Incorrect teaching can never lead to progress and achievement. Golf teaching is nothing more than a “try this” or “think about” approach to problems. Nearly every golf instruction book, even by some of the great players, have fallen down and have often done more harm than good. They express personal ideas rather than genuinely tested teaching concepts If you look at all major sports in the world it is clear there has been process of analysis with a consequence that standards have been raised based on a true theory of improvement. Look at the level of achievement in Olympic and World track and field records over recent years. The increase in performance levels are the result of improved teaching based upon the correct study. Is golf really the exception to this?
For any real progress to be made in golf teaching a start must be made from a correct analysis of the basic swing movement. Having found the essential principle, it is essential then to devise and test a simple method of teaching these. The method must produce the desired result each and every time it is applied. One man who devoted his life in golf to finding a method of teaching the golf swing was Leslie King.
His method of teaching consistently produced international players, national and county champions, single figure players by the score and most of all it produced a release from the “trial and error golf” for thousands of average players. Mr King’s method is still employed by Steve Gould and David Wilkinson, the two protégés he taught at the golf school located in the centre of London’s West End.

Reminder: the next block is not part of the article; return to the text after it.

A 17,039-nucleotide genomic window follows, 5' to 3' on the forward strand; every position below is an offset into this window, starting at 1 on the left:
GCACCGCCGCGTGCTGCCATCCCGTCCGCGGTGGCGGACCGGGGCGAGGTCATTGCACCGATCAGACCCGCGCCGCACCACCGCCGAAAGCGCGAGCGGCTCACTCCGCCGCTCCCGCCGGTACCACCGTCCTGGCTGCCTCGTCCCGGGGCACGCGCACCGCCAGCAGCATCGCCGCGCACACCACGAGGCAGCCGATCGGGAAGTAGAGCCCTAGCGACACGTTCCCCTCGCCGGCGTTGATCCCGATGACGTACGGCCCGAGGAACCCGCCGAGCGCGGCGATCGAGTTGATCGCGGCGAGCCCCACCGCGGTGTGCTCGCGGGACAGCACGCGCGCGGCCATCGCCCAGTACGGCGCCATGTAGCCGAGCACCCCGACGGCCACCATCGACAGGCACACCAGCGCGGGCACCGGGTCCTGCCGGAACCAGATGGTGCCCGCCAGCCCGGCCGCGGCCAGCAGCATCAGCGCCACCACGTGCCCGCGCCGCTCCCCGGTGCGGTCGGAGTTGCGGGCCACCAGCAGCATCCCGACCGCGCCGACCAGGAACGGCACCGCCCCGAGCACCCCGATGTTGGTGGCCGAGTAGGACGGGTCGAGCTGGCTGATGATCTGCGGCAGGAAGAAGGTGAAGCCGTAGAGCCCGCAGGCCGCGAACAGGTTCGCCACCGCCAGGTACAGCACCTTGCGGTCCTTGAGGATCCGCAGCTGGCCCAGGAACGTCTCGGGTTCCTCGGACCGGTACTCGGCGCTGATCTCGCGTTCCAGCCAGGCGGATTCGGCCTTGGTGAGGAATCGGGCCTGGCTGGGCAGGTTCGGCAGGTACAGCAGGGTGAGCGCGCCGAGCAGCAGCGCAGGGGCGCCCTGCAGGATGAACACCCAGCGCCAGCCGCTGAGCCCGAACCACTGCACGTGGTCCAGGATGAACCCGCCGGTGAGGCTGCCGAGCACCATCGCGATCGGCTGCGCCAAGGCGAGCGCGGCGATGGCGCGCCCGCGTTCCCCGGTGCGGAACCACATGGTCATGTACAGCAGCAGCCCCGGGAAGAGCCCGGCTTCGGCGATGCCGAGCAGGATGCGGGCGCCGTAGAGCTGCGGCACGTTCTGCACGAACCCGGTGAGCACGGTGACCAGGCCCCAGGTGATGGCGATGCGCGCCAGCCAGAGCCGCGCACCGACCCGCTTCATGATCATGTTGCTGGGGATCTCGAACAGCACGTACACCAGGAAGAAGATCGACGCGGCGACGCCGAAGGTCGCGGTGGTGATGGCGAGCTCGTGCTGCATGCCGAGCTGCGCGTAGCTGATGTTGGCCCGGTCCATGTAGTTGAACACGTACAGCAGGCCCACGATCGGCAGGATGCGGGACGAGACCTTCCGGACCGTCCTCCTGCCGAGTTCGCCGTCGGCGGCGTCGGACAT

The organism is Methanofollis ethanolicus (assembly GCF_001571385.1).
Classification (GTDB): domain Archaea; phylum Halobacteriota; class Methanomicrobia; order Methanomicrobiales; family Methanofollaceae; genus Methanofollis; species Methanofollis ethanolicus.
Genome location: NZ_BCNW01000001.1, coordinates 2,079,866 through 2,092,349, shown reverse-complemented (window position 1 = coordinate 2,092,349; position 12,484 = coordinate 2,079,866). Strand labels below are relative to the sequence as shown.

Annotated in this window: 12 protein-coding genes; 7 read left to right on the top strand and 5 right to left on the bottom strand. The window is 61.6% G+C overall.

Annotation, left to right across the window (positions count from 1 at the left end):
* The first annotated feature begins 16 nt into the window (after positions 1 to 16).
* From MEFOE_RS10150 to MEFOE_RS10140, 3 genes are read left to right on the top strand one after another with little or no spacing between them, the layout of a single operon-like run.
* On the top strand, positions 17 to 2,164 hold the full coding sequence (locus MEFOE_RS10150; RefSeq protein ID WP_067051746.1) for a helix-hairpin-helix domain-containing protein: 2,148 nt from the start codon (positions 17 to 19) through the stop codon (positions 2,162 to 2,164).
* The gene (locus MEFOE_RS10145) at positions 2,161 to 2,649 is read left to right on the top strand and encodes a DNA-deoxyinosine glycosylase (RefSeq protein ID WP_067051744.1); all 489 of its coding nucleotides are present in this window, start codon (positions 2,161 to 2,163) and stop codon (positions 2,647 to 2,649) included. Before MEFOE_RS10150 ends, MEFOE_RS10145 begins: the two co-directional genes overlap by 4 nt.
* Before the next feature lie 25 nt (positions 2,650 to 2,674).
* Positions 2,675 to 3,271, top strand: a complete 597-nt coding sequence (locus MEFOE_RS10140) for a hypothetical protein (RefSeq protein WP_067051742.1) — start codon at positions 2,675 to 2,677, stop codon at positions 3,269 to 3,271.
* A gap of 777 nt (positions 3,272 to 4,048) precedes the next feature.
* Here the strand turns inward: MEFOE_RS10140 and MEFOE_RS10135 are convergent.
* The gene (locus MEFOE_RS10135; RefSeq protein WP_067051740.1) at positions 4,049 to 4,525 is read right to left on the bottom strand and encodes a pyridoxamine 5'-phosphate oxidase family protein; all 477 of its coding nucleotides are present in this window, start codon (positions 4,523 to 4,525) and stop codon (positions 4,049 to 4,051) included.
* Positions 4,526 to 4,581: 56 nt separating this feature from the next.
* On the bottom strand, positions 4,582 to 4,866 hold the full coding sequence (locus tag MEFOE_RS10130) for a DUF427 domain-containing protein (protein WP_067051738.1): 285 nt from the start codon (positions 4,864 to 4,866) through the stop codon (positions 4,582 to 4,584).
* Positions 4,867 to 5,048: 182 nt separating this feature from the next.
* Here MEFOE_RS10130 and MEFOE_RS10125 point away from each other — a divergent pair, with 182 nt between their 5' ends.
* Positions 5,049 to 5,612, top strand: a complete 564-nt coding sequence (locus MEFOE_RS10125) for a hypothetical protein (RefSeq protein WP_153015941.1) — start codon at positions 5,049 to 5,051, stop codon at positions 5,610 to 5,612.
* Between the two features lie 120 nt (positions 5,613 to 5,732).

Michael Bonallack, now Secretary of the R&A and the British Amateur Champion in 1961, 65, 69 and 70, was taught by Leslie King. In fact Michael wrote the forward to the only instructional manual written by Leslie King. He opened his introduction with “My only regret in having lessons from Leslie King is that I did not have them sooner. From my very first visit I realised that here was a teacher who had only one way of teaching …. no gimmicks….no modern fads…. just a straightforward and uncomplicated way of consistently repeating an action to swing the club into the back of the ball and along the line of flight.”
Instructors who teach ballet, karate, horse riding, or whatever have a clear knowledge of what they are trying to create in their pupils and an equally clear knowledge of the techniques that will take pupil to the desired goal.
It should be the same in golf. Unfortunately it isn’t. Most golfers have no idea what they are trying to achieve and when they practice they build in their faults. Golf instruction has been more a matter of curing that fault rather than giving the player a defined programme for improvement. The Leslie King method is such a programme and if applied to your game will immediately show an improvement.
Lesson 1: The Set-Up – A Master Reference Lesson 2: The Grip Lesson 3: The Role of the Golf Swing Lesson 4: Requirements of a Sound Golf Swing Lesson 5: The Backswing Lesson 6: Starting the Swing Lesson 7: The Role of the Body Lesson 8: Top of the Backswing Analysis Lesson 9: Cause & Effect of Backswing Problems Lesson 10: Direction and Power – The Downswing Lesson 11: What You Should Feel Lesson 12: Club Face Check
Cha-Cha-Cha Genre: Latin Ballroom dance Time of origin: 1950s Time signature: 4/4 Country of origin: Havana, Cuba
Cha-cha-cha is a dance performed in Dancing with the Stars.
This Latin dance originated in Cuba in the 1950s. It is known for its sharp hip and leg action and footwork.
It is one of the five Latin dances currently competed internationally by professional dancers, along with the Samba, Rumba, Jive, and Paso Doble.
Cha-cha-cha was introduced to Dancing with the Stars in Season 1 and has been a regularly-performed style ever since. It is often performed in the first week of competition.